the following is a bit off topic, but i think it is pertinent to my past and future posts. hope you don't mind a brief detour. :]
University Medical Center is about 40 minutes south of my parents' house in Tucson, so it would have been reasonable if i had never been there before. but i had actually been there multiple times. just never as a patient.
from seventh grade through my junior year in high school, my mom and i accompanied my psychiatrist to UMC to take part in his lecture to the second year med students about mental disorders. once he was finished teaching, it was my turn. i would get up in front of the 200+ students and essentially tell them my life story as far as mental disorders were concerned. like i mentioned before, i have had OCD and panic attacks since i was very young, and my psychiatrist thought sharing my experiences with the students might help them be more understanding as doctors someday. (my mom also shared her experiences of caring for a husband and two daughters with various mental health issues.)
my life story went something like this: i had my first panic attack when i was five. i was so afraid to leave my parents -- and to be left by them -- that i refused to ride the bus to kindergarten without my mom and rarely went a day without breaking down in my classroom. i was afraid my parents would die while i was at school. everybody thought it was just separation anxiety. just leave her crying, she'll grow out of it, they said. i think my parents knew better, especially since my dad had struggled with panic attacks for much of his life. they took me to see a psychiatrist and i started on some anti-anxiety meds.
first grade was a breeze. maybe it was just separation anxiety after all! then we moved from CA to AZ, where the panic attacks returned with a vengeance, this time accompanied by OCD symptoms. school was already difficult in a new place, and crying all the time and spending lunch and recesses with the teacher were not exactly conducive to making friends. by the end of second grade, i had developed a huge fear of throwing up and, as a result, of germs -- because, naturally, germs lead to throwing up. i was so worried about germs that i washed my hands about 75 times every day, with 21 squirts of soap each time. i didn't eat much for fear i would get sick. i was a scrawny 8-year-old with cracked, bleeding hands and perpetually red eyes from crying. life was just so scary.
third grade was worse than second. my mom had no choice but to be a classroom helper on most days, just so i could feel comfortable at school. towards the second half of the year, even that didn't work. my panic attacks and OCD were so severe that it was determined i was not able to function in a school environment. i was removed from school and homeschooled for the remainder of the year and for all of fourth grade. at first, being away from all the germy kids was a relief, but i started to miss the social interaction of school. my family moved back to CA during my fourth grade year, and without school, i didn't have much of a chance to make friends outside of softball and church. i decided i would return to public school for fifth grade.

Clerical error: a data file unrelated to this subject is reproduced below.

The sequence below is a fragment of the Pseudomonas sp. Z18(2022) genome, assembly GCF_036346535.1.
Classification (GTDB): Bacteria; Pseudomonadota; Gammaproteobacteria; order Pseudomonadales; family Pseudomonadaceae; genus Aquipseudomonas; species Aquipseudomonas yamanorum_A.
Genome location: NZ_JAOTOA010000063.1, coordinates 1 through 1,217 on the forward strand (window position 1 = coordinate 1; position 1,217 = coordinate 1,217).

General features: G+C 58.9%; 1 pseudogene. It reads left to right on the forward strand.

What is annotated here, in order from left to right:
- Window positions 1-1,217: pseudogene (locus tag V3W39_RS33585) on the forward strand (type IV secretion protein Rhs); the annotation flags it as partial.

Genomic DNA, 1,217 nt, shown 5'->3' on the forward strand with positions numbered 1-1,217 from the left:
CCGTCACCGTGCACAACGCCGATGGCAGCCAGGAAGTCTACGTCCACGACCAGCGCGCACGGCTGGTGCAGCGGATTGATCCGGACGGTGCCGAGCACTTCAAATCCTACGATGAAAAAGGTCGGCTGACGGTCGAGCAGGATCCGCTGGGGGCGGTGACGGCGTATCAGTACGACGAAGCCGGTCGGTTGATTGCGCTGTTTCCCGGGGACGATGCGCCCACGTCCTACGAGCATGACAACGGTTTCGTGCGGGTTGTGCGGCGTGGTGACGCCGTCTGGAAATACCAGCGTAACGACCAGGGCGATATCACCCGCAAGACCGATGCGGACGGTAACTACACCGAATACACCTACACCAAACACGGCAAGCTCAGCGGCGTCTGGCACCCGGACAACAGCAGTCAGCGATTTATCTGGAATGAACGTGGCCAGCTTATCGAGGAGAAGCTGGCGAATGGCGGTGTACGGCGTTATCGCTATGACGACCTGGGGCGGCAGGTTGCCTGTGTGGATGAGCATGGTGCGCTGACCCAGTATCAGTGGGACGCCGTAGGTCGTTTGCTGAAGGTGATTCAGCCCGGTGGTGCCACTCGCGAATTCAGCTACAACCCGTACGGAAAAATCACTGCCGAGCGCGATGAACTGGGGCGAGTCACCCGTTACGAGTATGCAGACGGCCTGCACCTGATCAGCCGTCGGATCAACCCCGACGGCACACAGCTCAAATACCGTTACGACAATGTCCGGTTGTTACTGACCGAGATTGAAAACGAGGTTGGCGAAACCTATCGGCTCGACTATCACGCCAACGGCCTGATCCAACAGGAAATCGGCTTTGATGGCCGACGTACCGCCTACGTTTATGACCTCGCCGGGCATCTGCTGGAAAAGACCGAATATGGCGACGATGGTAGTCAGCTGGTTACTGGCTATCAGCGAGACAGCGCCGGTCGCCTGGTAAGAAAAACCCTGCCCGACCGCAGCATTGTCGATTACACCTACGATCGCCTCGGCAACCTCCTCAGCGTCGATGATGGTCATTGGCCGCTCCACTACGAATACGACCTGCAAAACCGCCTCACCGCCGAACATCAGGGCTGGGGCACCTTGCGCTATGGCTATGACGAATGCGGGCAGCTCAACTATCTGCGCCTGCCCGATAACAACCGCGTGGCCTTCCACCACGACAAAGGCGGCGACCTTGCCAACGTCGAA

now i'd like to point out that i didn't just accept the panic attacks and OCD. my parents spent so many patient hours walking me through coping techniques that helped me work through the anxiety and feelings of obsession/compulsion. my psychiatrists and psychologists did the same. i pushed myself to do a lot of things i thought i couldn't do, like sleeping over at friends' houses and eating at restaurants. i also learned about the power of faith and how crucial it is in overcoming trials. slowly but surely, i became more confident in my ability to stand up to anxiety and OCD.
fifth and sixth grade had many rocky moments, but overall, i prevailed. i even went to sixth grade camp for a week in central CA, traveled to Lake Havasu with my friend and won the election for student body president. we moved back to AZ before seventh grade, and the upswing still continued. i had finally figured out how to master my thoughts enough so that my panic attacks came much less frequently, and my OCD was markedly improved. true, i still struggled and missed out on a lot of fun, "normal people" activities because of my fears, but i was able to fool most people into thinking i was one of those "normal people." i even threw up in my freshman and junior years of high school and realized it wasn't that bad. overall, i had a great weakness but had somehow found it within myself to be strong.
this is where my testimony to the college kids would end. they would then ask me questions and applaud me, and sometimes i would get a nice UofA med school sweatshirt to take home. i always loved that experience.
flash forward to 2011. i'm back at UMC, and ironically, i find myself feeling not like the strong, victorious high schooler i was when i last visited this hospital, but exactly like that scared little girl in third grade.